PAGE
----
Melanie Taylor, Deputy Superintendent of Curriculum and Instruction, Iredell-Statesville Schools
Kim Rector, Director of Curriculum Support, Iredell-Statesville Schools


Instruction & Assessment

Engaged, Enriched, Empowered

Explore the one thing that dramatically improves student achievement in schools— engagement! Collect and use learner engagement data in seven learning environments to spark meaningful conversations that lead to effective classroom instruction. Engage your students and you will enrich student learning and empower students to excel!

Nicole Reeves, Specialist, AdvancED/Measured Progress


Fostering Excellent Teaching and Learning Practices Through Networked Improvement Communities

At the heart of the Oklahoma State Department of Education’s Champions of Excellence program is a commitment to achieving excellence, advancing equity, and building collective efficacy. Learn how OSDE and Regional Education Laboratory Southwest are using NICs to identify and scale promising practices that advance well-rounded education in safe and healthy schools.

Levi Patrick, Assistant Executive Director of Curriculum and Instruction, Oklahoma State Department of Education
Dawn Irons, Director, Oklahoma Excel, Oklahoma State Department of Education
Kirk Walters, Managing Researcher, American Institutes for Research


Leading the Change: Using Improvement Strategies to Implement Instructional Materials

Effective district and school leaders regularly examine the impact of curricular issues on student achievement and what measures they can take to better support students and teachers. Yet if these leaders do not include in this consideration the tools they provide to teachers and students, they are missing an important improvement lever. We know high-quality instructional materials matter, and how districts engage with those materials matters even more.The poster will describe how the California Curriculum Collaborative leverages instruction materials to support districts in their improvement work.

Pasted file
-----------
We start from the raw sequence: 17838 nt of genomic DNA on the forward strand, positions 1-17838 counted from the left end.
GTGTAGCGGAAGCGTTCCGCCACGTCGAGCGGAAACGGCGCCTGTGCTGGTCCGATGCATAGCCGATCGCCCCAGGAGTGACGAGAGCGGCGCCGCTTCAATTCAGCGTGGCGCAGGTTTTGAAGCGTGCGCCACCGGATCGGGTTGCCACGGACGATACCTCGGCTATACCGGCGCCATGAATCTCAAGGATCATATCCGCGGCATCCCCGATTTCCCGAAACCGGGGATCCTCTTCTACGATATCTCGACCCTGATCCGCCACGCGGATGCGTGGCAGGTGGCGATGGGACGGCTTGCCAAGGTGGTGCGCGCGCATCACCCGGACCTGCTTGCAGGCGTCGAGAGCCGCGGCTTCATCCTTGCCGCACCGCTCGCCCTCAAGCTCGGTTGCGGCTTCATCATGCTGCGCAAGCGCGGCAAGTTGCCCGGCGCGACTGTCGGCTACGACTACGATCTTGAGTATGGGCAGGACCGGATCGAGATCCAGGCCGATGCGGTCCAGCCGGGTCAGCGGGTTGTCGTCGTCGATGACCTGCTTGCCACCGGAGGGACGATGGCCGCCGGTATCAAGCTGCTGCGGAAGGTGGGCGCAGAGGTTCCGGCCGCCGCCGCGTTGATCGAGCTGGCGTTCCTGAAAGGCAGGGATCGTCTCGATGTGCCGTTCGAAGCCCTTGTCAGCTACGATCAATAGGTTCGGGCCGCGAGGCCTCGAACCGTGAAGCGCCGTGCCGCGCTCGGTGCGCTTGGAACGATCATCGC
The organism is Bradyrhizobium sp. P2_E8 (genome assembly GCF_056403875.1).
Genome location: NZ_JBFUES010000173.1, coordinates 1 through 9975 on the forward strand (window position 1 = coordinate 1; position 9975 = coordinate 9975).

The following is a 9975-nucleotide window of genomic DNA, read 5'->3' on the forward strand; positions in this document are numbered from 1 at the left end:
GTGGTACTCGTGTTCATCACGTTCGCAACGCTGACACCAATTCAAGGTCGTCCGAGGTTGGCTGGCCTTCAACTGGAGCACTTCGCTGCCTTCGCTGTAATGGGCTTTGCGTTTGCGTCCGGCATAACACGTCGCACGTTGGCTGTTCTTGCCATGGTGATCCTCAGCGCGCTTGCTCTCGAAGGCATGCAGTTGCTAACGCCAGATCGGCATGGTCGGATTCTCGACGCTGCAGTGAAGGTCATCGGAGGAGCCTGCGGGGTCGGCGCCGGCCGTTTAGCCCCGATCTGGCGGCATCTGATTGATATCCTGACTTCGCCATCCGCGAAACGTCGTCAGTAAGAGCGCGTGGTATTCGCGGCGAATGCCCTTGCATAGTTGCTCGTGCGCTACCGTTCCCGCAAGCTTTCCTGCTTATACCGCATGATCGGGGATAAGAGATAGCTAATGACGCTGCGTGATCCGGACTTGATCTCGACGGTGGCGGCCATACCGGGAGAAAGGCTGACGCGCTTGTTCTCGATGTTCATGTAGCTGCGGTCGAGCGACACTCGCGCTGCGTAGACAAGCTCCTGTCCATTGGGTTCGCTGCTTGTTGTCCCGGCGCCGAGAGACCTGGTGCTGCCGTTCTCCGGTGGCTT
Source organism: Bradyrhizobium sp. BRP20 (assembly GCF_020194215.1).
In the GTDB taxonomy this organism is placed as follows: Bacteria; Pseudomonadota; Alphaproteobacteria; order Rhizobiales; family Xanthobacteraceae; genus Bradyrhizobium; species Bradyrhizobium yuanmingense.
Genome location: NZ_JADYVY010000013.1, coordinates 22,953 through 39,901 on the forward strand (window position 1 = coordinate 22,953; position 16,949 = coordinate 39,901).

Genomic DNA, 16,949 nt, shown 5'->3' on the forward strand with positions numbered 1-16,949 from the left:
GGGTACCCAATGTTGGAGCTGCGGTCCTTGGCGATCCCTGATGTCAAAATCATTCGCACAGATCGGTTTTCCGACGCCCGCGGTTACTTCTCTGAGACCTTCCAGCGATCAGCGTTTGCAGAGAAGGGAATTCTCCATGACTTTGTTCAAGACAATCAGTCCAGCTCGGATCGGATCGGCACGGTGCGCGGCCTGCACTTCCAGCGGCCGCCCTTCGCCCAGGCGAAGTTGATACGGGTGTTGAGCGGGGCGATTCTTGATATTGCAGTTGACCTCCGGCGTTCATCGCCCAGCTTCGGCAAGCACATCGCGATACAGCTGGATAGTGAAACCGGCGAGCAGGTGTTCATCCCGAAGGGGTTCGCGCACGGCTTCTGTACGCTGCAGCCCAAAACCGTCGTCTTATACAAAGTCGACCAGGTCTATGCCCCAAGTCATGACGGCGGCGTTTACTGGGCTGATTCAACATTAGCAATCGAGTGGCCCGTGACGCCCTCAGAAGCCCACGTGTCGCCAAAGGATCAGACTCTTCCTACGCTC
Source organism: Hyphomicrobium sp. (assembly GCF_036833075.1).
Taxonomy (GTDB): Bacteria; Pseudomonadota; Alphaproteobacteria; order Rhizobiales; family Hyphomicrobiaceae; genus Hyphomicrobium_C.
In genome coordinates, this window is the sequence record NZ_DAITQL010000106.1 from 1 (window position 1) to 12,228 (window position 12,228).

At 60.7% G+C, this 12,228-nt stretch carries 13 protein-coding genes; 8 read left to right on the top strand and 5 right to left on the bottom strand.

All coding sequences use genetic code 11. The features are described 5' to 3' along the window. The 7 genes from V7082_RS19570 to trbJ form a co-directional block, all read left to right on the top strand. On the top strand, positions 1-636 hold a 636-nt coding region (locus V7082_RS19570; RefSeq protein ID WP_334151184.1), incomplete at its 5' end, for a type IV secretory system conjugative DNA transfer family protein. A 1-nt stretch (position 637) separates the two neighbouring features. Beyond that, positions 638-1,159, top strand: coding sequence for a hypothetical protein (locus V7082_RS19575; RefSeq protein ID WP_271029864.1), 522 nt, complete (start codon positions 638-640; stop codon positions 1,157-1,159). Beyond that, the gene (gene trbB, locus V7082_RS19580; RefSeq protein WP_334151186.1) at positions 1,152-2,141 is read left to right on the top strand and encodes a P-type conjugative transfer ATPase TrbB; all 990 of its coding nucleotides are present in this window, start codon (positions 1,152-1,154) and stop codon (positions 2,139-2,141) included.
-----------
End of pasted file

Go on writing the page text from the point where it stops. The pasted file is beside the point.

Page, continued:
Elizabeth Maki, Program Manager, Pivot Learning
Shannah Estep, Outreach Specialist, EdReports
Allison Carter, Vice President of Networks and Innovation, Pivot Learning
Stephanie Gregson, Executive Director, Instructional Quality Commission and Director, Curriculum Frameworks & Instructional Resources Division, California Department of Education


Multi-Level, Job-Embedded Coaching as a Foundation for Future Literacy Success

The Pajaro Valley Unified School District (PVUSD) is focusing intensely on the fundamentals of reading instruction in a systematic way—differentiated to meet the need of all levels of learners—by using a mastery approach that works for both the challenged reader and those who will learn to read without any great difficulty. A reboot garnered shifts in students’ scores, spurred excitement among grade-level teacher teams at pilot school sites, and created a networked community of teachers focused on accelerating early literacy improvements for students. PVUSD created a comprehensive model of professional support for teachers and administrators that it used to unveil the role of the orthographic mapping process of readers. The voices and collective efficacy of all involved in Year 1 catalyzed a highly effective end-of-year evaluation that reshaped the Year 2 pilot.

Michelle Rodriguez, Superintendent of Schools, Pajaro Valley Unified School District